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Tillage management practices are an important component to crop production and to federal and state conservation efforts and crop subsidy programs. Crop residue created by conservation tillage reduces soil erosion and reduce evaporation from exposed soil. Agro-hydrological models require information on tillage practices to estimate their impacts on soil-water-holding capacity, total evapotranspiration, carbon sequestration, water runoff and water and wind erosion for agricultural lands. Classification of tillage practices using remote sensing offers promise for the rapid collection of tillage information on individual fields over large areas. Using satellite imagery proves to be challenging due to the similarity in spectral signatures for soils and crop residues and the typically broad spectral bands used by moderate resolution satellites needed to cover large areas and with frequent revisit time. In this study, Landsat 5 images from Path 29, Row 32 in years 2008 and 2009 acquired over southeastern Nebraska (NE) were used to discriminate tillage practices using a Quadratic Discriminant Analysis (QDA). Ground truth data regarding the presence or absence of no-till practices were collected by the US Department of Agriculture–Natural Resources and Conservation Service (USDA–NRCS) at 31 locations in Adams and Fillmore Counties. Results indicated that Landsat‑TM bands 1, 3, 4, 5 and 7 classified 75-91% correctly for no-till and 20-55% for till in March and May of 2008 and 2009 respectively. Similarly, the Landsat based tillage indices such as simple tillage index, and the normalized difference tillage index and Normalized difference of Bands 1 and 5 discriminated tillage practices in March and May of 2008 and 2009 images with 81-91% for no-till and 60%, 12-26% for till respectively. When prediction was performed using training model May 2009, there was 81% classification accuracy under no-till and 24 % under till for May 2008 image. The QDA approach with Landsat 5 data appears to be efficient and effective in classifying tillage practices over large areas.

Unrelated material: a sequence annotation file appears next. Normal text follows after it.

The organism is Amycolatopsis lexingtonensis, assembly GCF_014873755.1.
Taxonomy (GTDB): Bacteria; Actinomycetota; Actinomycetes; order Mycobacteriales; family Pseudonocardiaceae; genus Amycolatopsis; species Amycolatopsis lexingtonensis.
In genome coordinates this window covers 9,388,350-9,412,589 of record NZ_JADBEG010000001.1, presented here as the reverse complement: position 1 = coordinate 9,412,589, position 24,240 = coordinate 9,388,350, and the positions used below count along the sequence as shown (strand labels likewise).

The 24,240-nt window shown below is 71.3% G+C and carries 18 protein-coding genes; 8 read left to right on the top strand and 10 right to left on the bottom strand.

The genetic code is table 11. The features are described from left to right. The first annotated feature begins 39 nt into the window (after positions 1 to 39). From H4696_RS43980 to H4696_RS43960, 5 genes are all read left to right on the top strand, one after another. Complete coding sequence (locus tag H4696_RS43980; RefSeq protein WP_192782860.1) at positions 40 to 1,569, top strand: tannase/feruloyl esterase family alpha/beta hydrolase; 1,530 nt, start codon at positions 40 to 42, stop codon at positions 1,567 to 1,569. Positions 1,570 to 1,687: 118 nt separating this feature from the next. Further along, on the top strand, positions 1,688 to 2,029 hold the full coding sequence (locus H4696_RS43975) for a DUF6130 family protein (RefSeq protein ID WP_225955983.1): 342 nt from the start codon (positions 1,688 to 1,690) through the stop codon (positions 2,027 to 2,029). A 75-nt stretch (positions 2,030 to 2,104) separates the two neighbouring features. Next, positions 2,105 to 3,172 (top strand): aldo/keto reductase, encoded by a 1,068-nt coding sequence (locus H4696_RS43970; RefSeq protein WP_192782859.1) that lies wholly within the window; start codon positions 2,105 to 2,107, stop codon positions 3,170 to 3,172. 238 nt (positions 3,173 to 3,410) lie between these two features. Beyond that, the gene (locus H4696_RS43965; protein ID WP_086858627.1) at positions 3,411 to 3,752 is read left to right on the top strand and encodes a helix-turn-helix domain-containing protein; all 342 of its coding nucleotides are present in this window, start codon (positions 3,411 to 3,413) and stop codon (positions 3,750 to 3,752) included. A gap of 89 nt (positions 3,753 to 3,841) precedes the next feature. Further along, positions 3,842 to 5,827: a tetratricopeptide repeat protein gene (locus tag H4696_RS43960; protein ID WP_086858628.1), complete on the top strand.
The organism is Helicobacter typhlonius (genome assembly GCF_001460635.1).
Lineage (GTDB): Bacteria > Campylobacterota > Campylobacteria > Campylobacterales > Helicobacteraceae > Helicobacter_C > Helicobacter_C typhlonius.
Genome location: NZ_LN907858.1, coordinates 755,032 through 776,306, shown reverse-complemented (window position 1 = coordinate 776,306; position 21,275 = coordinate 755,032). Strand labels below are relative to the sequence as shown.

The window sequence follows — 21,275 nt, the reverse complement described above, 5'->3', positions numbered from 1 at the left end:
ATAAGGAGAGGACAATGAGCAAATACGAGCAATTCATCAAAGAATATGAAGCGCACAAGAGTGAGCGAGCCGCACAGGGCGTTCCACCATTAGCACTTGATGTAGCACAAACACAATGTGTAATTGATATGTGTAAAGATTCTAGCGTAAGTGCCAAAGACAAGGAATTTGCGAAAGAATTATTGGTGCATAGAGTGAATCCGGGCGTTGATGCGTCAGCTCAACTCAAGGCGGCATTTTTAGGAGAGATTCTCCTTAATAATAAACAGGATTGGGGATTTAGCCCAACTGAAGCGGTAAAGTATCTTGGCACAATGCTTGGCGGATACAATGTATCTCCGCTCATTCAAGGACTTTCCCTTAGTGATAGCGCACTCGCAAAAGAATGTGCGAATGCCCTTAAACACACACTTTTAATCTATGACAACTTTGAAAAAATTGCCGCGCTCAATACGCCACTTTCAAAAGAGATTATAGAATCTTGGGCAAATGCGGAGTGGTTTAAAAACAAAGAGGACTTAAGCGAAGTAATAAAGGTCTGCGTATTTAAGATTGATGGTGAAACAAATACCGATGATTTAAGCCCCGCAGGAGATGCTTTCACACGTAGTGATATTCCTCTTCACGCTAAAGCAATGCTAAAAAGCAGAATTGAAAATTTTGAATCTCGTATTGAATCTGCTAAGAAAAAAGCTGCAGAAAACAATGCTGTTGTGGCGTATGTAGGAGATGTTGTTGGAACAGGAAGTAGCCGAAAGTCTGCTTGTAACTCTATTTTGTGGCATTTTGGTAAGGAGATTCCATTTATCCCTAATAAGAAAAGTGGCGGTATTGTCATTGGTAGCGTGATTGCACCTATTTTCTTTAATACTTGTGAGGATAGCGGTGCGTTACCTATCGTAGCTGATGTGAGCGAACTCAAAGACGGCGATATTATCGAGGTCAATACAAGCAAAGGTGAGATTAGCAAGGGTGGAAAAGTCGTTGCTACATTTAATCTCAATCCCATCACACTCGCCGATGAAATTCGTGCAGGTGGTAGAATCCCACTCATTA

Adviser: Ayse Kilic